The public way we live our lives has caused a seismic shift in how the community mourns, with social media at the centre of the change.
Many celebrities are active on Instagram, Facebook, Twitter and Snapchat and are inserted into our personal news feeds, creating a sense of connection that makes a sudden loss even more profound.
Indeed, the confirmation of Bowie’s death came from his son via Twitter, giving us direct and instant access to the family’s pain.
Dr Margaret Gibson, an expert in digital mourning and commemorative culture, from Griffiths University, said the collective nature of grief online can impact on how keenly we feel the loss.
“We can see ourselves mourning with others now in ways we couldn’t in the past. Social media creates a form of intimacy and a sense of ownership. It’s coming through all our personal networks and people are talking about it. There’s this sense that there is literally a proximity to our own personal lives that creates this direct hit to our self.”
But perhaps the strong response to these recent deaths can be partly explained by their frequency.
The BBC’s obituary editor noted there had been a sharp increase in significant deaths in 2016 – 24 from January to March alone compared with just five in the same time period last year. He puts this down to the ageing Baby Boomers who make up a significant proportion of the population.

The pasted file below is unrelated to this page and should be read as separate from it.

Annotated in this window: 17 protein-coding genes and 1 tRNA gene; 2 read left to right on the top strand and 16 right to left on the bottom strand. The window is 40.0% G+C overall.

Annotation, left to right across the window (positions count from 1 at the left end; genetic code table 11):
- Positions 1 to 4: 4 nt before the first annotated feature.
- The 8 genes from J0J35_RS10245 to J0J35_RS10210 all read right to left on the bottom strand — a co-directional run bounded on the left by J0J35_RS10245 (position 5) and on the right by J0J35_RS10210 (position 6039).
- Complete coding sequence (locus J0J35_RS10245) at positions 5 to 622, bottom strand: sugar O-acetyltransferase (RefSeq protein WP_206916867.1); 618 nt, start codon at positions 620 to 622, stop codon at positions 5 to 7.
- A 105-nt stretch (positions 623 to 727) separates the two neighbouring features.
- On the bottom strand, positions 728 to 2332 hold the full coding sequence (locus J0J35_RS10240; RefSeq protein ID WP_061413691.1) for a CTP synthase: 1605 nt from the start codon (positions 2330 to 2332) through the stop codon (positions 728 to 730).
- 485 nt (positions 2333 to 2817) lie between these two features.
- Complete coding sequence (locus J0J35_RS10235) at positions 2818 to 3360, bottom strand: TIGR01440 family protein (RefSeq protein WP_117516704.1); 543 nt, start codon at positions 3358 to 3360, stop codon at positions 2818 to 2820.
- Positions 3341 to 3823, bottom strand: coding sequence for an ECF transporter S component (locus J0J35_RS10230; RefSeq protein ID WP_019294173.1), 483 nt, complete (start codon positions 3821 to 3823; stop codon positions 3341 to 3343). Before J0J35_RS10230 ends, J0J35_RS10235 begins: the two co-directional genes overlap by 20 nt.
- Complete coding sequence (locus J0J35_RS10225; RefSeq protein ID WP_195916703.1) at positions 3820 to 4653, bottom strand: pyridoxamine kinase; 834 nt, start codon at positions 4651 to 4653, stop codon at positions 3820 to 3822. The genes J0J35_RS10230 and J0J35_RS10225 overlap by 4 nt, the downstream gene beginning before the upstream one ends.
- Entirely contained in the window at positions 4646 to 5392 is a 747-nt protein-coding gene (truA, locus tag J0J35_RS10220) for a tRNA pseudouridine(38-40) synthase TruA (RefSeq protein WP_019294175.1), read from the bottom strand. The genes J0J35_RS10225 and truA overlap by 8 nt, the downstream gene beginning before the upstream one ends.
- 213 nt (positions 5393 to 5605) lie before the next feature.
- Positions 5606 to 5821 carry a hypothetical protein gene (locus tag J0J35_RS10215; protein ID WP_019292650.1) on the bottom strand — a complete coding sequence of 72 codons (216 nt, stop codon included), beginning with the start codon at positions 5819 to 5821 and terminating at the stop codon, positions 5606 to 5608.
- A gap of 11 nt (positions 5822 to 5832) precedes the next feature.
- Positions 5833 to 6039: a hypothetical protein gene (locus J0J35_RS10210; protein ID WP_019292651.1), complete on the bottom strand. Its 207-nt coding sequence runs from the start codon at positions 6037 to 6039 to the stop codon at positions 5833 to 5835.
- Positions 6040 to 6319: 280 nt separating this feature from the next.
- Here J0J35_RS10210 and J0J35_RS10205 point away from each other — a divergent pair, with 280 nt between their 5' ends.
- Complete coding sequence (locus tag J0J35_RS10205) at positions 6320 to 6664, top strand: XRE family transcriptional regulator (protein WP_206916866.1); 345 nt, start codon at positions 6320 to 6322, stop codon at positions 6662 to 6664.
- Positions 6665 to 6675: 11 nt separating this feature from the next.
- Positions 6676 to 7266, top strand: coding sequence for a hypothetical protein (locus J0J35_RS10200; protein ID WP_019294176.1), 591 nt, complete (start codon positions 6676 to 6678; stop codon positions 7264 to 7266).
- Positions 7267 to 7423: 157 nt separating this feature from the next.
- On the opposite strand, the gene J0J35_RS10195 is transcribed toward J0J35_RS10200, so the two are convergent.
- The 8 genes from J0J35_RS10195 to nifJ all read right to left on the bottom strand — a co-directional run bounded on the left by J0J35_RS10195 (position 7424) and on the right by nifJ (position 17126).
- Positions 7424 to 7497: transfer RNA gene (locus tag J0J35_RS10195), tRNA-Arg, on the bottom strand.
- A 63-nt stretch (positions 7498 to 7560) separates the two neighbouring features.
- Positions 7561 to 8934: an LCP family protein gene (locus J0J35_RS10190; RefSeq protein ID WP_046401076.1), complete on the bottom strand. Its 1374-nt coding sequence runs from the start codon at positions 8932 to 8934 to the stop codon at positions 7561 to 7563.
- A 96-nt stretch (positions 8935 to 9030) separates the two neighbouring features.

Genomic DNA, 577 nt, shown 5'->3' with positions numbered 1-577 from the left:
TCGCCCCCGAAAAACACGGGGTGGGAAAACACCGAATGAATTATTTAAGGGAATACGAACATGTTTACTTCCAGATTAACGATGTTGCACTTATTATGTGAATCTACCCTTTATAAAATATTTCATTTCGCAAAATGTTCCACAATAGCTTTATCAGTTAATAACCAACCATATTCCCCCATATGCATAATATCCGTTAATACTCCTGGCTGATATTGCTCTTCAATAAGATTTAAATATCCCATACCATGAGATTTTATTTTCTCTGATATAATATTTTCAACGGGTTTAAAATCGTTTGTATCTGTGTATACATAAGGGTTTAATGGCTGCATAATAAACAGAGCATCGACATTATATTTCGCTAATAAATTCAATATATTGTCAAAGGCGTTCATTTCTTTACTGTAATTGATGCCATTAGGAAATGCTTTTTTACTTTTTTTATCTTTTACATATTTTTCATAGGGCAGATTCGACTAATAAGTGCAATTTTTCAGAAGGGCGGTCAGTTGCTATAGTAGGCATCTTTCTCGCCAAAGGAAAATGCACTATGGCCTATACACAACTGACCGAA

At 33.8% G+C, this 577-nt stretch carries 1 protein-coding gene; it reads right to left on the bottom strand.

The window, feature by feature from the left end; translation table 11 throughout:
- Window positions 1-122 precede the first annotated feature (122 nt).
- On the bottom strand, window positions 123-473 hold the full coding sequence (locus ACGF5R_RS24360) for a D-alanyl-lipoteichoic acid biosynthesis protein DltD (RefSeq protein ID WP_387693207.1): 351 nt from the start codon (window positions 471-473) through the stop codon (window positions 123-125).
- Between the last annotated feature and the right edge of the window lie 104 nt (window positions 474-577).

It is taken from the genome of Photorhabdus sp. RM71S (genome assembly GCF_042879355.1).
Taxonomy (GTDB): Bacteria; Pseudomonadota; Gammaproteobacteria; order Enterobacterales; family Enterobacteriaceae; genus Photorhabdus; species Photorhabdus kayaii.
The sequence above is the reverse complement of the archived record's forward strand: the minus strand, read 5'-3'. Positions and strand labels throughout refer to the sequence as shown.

However,Time magazine contradicted this, saying their archive showed the number of entertainer deaths was 21 in the first three months of the year compared with 24 last year.
Perhaps the discrepancy reflects different concepts of what constitutes celebrity. Could it be that at a time when anyone with a smartphone can be rocketed to fame we mourn more acutely those who we deem truly worthy of the title “legend”?
The internet has been abuzz with memes telling us to put Springsteen under 24-hour police protection, while lamenting the robust state of Kanye or Bieber’s health.
Pop culture expert Lauren Rosewarne from the University of Melbourne said duration of career should not determine our level of respect.
“Someone like Justin Bieber has always been easy pickings because he’s considered youth culture, but we have this amazing ability to forget that the Beatles were also youth culture. It’s just that the passing of time has given the Beatles legitimacy in the way that Justin Bieber doesn’t have.”
Patrick Donovan, chief executive of Music Victoria, said the loss of Prince has been felt deeply in music-mad Melbourne, where the singer played one of his last shows in an intimate gig in February. Likewise, when Bowie died the grief was immense, with fans converging that night on rock venue Cherry Bar.
“These singers provide the soundtrack to our lives. All through the different stages in your life these artists are there for you and you change as they change. They are so important to us that you want to go and spend that time grieving with other fans. It’s like we knew these people.”